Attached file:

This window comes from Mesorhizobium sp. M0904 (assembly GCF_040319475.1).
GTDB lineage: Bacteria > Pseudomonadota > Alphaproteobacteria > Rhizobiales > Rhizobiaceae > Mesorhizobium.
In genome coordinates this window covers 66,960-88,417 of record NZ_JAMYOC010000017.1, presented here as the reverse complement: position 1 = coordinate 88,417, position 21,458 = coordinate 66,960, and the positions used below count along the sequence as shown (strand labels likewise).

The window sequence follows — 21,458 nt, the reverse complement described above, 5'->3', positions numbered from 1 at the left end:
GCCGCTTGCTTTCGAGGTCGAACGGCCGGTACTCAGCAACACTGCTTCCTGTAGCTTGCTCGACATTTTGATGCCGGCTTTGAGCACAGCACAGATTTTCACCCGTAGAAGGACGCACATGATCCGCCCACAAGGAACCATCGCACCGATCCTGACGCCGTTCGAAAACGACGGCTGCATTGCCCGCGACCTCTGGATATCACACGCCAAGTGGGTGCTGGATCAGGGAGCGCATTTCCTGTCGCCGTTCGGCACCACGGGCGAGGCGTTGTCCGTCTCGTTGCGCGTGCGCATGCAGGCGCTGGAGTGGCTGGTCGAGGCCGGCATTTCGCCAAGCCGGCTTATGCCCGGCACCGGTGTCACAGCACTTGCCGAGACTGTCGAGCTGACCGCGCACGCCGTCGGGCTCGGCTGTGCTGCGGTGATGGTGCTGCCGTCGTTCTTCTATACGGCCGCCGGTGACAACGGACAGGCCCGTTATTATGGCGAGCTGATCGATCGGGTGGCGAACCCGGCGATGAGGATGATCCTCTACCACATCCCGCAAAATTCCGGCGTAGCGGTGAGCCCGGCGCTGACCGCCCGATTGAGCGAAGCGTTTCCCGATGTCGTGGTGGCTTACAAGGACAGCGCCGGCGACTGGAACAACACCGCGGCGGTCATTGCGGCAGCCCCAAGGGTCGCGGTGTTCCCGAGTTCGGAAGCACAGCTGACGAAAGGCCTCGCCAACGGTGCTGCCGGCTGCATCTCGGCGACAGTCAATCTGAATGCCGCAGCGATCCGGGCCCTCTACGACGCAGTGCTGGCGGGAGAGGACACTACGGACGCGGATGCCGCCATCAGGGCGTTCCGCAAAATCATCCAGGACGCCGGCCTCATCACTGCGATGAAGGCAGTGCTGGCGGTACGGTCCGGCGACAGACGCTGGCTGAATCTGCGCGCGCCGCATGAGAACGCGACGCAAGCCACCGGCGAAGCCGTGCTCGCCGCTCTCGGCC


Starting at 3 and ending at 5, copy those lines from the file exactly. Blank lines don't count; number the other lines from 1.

In genome coordinates this window covers 66,960-88,417 of record NZ_JAMYOC010000017.1, presented here as the reverse complement: position 1 = coordinate 88,417, position 21,458 = coordinate 66,960, and the positions used below count along the sequence as shown (strand labels likewise).

The window sequence follows — 21,458 nt, the reverse complement described above, 5'->3', positions numbered from 1 at the left end:
GCCGCTTGCTTTCGAGGTCGAACGGCCGGTACTCAGCAACACTGCTTCCTGTAGCTTGCTCGACATTTTGATGCCGGCTTTGAGCACAGCACAGATTTTCACCCGTAGAAGGACGCACATGATCCGCCCACAAGGAACCATCGCACCGATCCTGACGCCGTTCGAAAACGACGGCTGCATTGCCCGCGACCTCTGGATATCACACGCCAAGTGGGTGCTGGATCAGGGAGCGCATTTCCTGTCGCCGTTCGGCACCACGGGCGAGGCGTTGTCCGTCTCGTTGCGCGTGCGCATGCAGGCGCTGGAGTGGCTGGTCGAGGCCGGCATTTCGCCAAGCCGGCTTATGCCCGGCACCGGTGTCACAGCACTTGCCGAGACTGTCGAGCTGACCGCGCACGCCGTCGGGCTCGGCTGTGCTGCGGTGATGGTGCTGCCGTCGTTCTTCTATACGGCCGCCGGTGACAACGGACAGGCCCGTTATTATGGCGAGCTGATCGATCGGGTGGCGAACCCGGCGATGAGGATGATCCTCTACCACATCCCGCAAAATTCCGGCGTAGCGGTGAGCCCGGCGCTGACCGCCCGATTGAGCGAAGCGTTTCCCGATGTCGTGGTGGCTTACAAGGACAGCGCCGGCGACTGGAACAACACCGCGGCGGTCATTGCGGCAGCCCCAAGGGTCGCGGTGTTCCCGAGTTCGGAAGCACAGCTGACGAAAGGCCTCGCCAACGGTGCTGCCGGCTGCATCTCGGCGACAGTCAATCTGAATGCCGCAGCGATCCGGGCCCTCTACGACGCAGTGCTGGCGGGAGAGGACACTACGGACGCGGATGCCGCCATCAGGGCGTTCCGCAAAATCATCCAGGACGCCGGCCTCATCACTGCGATGAAGGCAGTGCTGGCGGTACGGTCCGGCGACAGACGCTGGCTGAATCTGCGCGCGCCGCATGAGAACGCGACGCAAGCCACCGGCGAAGCCGTGCTCGCCGCTCTCGGCC